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    Fostering Positive Relationships Between Animal Sanctuaries

    Two humans reaching for each other over a large gap.
    How to bridge the gap between animal sanctuaries

    Updated July 13, 2022

    Audio Resource: Fostering Positive Relationships Between Animal Sanctuaries

    Check out the following audio conversation between The Open Sanctuary Project’s staff and P.E.A.C.E. Canada about this topic!

    Click Here For An Automated Transcript Of This Audio Resource
    00;00;00;05 – 00;00;25;16
    Speaker 1
    Leading from what Mckenzee was saying about going and working with sanctuaries. That’s always been like the number one goal. Volunteer with them for a year. See all season. See what it involves. If you’re going to try and start your own fostering, and especially if you’re wanting to start a farm, saying to yourself it’s really important to foster a positive relationship in your team.
    There’s this great resource on your website. Positive fostering positive relationships between animal sanctuaries. So if anybody wants to go check that out. Is there any any I guess it’s a hard thing to think of because even within this community, I think there’s this idealism that everybody’s just kumbaya, happy, working together. But when you look across the board with businesses, with even within animal rescue, when it comes to more companion, would you consider companion animals like dogs and cats?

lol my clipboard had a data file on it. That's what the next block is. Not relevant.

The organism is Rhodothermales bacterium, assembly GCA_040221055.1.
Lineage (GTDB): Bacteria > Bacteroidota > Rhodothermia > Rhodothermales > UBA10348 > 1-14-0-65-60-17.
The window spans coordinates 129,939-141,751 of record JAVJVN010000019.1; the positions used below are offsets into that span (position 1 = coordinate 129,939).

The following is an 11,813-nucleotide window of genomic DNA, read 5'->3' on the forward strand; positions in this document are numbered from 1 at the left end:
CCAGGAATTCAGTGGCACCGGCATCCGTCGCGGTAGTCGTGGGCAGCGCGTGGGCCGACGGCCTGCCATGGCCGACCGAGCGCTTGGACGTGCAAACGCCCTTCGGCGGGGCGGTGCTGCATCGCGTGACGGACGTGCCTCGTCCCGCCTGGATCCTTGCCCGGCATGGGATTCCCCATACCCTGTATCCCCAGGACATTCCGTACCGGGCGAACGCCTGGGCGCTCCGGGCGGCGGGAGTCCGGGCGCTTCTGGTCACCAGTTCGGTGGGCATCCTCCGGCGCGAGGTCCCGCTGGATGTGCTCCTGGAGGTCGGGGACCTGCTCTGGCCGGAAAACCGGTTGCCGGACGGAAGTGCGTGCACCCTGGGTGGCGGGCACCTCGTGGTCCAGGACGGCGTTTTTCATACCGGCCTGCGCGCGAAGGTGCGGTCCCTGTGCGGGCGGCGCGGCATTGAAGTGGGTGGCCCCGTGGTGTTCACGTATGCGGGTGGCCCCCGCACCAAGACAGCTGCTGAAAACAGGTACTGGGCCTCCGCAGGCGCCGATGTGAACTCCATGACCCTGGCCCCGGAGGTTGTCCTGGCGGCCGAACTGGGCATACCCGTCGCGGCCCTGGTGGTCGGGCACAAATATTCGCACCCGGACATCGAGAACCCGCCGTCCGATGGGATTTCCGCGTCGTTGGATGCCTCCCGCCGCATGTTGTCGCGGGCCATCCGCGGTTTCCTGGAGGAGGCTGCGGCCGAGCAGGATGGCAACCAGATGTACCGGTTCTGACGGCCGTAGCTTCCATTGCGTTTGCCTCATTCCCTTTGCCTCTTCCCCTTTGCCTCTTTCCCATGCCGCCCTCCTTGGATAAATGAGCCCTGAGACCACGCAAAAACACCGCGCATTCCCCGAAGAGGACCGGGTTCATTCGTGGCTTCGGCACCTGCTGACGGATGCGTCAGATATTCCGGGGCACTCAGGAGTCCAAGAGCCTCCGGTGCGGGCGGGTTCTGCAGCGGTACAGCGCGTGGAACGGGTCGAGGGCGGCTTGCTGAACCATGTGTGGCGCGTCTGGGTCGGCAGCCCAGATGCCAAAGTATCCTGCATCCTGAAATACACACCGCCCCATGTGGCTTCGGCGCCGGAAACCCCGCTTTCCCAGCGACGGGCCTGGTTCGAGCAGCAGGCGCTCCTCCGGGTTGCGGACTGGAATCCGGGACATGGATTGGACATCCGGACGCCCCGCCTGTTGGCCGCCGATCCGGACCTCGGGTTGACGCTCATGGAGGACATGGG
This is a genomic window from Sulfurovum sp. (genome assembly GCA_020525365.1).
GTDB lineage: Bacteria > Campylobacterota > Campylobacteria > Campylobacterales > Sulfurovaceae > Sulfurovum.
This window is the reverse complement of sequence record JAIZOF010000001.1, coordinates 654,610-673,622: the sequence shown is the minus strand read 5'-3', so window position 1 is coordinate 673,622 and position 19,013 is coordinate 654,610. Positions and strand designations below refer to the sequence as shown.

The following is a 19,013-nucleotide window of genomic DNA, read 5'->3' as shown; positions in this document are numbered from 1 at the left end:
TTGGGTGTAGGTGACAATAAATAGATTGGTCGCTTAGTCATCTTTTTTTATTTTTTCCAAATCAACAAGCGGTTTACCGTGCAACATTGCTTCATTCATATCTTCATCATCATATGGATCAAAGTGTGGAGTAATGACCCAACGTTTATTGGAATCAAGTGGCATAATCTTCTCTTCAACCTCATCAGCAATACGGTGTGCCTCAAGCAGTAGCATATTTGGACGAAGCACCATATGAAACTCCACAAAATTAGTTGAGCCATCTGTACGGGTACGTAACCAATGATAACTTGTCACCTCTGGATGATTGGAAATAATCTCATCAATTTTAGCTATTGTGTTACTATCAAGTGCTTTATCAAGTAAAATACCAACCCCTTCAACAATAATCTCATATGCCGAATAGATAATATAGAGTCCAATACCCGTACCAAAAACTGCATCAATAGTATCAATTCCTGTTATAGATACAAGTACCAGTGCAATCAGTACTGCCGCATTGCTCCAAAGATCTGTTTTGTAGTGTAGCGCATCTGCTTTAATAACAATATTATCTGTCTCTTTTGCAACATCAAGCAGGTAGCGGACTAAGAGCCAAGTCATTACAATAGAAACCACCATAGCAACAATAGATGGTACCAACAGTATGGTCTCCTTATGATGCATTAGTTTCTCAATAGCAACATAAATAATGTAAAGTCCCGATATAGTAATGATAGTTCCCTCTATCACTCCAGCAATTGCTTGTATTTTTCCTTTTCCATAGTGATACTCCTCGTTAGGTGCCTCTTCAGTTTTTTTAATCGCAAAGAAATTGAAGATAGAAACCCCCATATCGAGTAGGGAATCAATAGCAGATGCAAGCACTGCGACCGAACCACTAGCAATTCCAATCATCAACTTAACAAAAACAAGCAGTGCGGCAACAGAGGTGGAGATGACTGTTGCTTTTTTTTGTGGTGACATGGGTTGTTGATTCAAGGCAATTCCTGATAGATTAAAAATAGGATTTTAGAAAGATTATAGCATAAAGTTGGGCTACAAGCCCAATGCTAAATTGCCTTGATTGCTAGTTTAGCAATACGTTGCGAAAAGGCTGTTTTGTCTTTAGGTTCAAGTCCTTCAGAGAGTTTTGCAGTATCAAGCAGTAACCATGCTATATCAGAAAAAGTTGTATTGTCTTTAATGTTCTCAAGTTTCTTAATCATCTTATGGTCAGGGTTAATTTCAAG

There’s always these hard things, personality conflicts and things like that. But what’s one tip do any of you have like some key things or one tip for anybody who’s starting a sanctuary and knows the location they want to be at is close to another already established farm sanctuary. Do you have any tips?

    00;01;27;15 – 00;01;53;11
    Speaker 2
    Make friends. Like really if you can. Like, because you know, there’s a lot of really valid reasons why people might feel kind of bad to say. It’s simply that like another organization starts up right next to them, you know, there’s a scarcity mindset that like, you know, they’re going to cut into our volunteers, they’re going to cut into our funding or like, you know, it’s going to get weird between us because we were the only people in the area doing this.
    And now there’s this other organization. But, you know, I think I think being on friendly terms with another organization opens up so many opportunities, even if you need to create respectful distance in certain categories, you know, and that can be as simple as just like share your calendar with them and ask them what their calendar is so you don’t coordinate events on the same day.